With Missouri’s archery deer-hunting season underway and firearms season coming up, a prominent doctor is urging hunters to take safety precautions.

white-tailed-deerAbout half a million Missourians deer hunt each year.  Many use elevated tree stands to provide an unobstructed view.  Among the avid hunters is Dr. Jacob Quick, who also happens to be a surgeon at the University of Missouri Trauma Center in Columbia.

His facility sees about 40 patients a year for hunting related injuries, mostly due to falls from tree stands.  He says the number is especially alarming.  “These are patients that are injured enough to come to a trauma center” said Quick.  These are patients that are seriously injured that require immediate operations that have the need for immediate hemorrhage control, people that are paralyzed, bad brain injuries and all that kind of thing.  So it’s a big deal to have that many people injured in central Missouri just from falling out of a tree stand.”

Outside of the Columbia facility, the only other level one trauma center equipped to handle such injuries outside of the urban centers of St. Louis and Kansas City is in Springfield.  Quick says most deer hunting injuries are the result of falls from tree stands, not from fire-arms as is commonly thought.  He says the other major misconception is that full body harnesses are not necessary while in a stand.

Quick notes the wounds from tree stand falls can be quite severe.  “We’ve had quite a few that required emergency surgery, essentially as soon as they got here.  We took them directly to the operating room for bleeding control, where these patients were essentially bleeding to death in their chest and their abdomen, just from falls.”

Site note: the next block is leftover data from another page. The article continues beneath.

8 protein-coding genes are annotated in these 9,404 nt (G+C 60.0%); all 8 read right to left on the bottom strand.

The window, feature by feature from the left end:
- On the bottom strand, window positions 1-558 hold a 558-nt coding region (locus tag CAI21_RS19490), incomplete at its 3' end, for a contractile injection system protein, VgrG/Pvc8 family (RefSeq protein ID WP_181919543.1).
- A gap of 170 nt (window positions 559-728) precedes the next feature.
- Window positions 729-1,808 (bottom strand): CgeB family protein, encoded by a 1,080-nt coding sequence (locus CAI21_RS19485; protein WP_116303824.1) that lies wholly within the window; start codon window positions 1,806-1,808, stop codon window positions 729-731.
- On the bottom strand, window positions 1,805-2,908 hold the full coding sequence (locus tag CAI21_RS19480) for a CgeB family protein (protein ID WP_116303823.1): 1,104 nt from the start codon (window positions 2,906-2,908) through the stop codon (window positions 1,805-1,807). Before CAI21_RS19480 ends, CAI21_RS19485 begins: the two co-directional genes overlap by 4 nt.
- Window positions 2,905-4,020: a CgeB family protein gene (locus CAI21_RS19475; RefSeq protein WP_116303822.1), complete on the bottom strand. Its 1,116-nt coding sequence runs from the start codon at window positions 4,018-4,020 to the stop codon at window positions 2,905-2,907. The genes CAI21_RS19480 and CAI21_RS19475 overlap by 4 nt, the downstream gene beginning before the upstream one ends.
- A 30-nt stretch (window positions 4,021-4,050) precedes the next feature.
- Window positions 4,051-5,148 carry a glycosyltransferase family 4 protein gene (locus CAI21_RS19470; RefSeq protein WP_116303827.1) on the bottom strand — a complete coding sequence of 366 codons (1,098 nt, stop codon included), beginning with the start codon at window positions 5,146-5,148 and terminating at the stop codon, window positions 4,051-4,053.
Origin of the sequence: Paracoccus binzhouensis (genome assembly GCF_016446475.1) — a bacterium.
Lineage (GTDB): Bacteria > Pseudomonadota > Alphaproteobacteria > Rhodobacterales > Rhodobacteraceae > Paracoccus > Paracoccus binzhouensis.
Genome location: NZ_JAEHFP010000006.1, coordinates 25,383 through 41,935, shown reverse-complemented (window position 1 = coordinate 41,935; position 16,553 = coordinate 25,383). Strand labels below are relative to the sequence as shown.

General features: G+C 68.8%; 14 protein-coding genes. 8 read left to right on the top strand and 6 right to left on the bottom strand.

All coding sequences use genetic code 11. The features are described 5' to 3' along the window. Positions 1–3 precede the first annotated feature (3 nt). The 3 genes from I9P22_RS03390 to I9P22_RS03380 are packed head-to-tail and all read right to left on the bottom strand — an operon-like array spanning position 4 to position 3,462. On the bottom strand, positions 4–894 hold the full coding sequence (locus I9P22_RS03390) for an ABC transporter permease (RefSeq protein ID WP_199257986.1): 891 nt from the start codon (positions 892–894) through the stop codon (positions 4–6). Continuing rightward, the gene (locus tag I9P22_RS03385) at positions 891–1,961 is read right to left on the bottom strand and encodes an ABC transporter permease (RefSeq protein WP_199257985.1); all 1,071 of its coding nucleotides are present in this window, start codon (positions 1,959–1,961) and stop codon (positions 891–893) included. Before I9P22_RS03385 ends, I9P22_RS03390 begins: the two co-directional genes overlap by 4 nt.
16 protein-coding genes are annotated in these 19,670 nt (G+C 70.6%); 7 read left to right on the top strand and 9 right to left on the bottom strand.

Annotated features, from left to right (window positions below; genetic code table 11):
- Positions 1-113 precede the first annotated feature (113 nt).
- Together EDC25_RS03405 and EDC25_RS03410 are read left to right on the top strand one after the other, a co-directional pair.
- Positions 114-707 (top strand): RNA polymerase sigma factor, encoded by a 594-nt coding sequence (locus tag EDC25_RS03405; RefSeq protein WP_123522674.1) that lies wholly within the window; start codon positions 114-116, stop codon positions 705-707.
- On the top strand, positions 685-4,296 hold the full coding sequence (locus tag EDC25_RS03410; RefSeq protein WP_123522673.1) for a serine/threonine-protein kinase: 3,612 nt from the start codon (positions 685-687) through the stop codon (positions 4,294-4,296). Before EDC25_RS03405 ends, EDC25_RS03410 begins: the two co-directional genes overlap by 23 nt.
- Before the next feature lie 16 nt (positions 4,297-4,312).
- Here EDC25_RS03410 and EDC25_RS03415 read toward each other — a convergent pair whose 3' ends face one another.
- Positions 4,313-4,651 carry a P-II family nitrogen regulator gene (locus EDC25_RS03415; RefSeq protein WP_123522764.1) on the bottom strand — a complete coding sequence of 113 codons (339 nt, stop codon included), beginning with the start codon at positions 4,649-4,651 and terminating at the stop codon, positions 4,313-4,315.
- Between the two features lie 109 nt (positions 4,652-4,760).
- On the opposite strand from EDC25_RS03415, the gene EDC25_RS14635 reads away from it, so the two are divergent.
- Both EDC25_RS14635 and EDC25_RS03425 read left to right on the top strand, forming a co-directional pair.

Quick says the elements present in a remote location in the woods can contribute to the severity of injuries.  “There’s a lot of things on the way down (during tree stand falls) when you’re talking about being in the woods, broken sticks, your own equipment, those sorts of things that can also cause penetrating injuries, which we’ve seen to be devastating and causing near death experiences for these patients.”

He says a lot of injuries can be avoided by using common sense measures, such as wearing a full body harness while perched in a tree stand.  Quick says a large majority of deer hunters use tree stands, possibly as many as 75 percent.

Mots deer hunting in Missouri occurs during the short fire arm season, which takes place between November 12 and 22.  Joe Jerek with the Missouri Conservation Department says the busiest days are the first two, which are a Saturday and Sunday.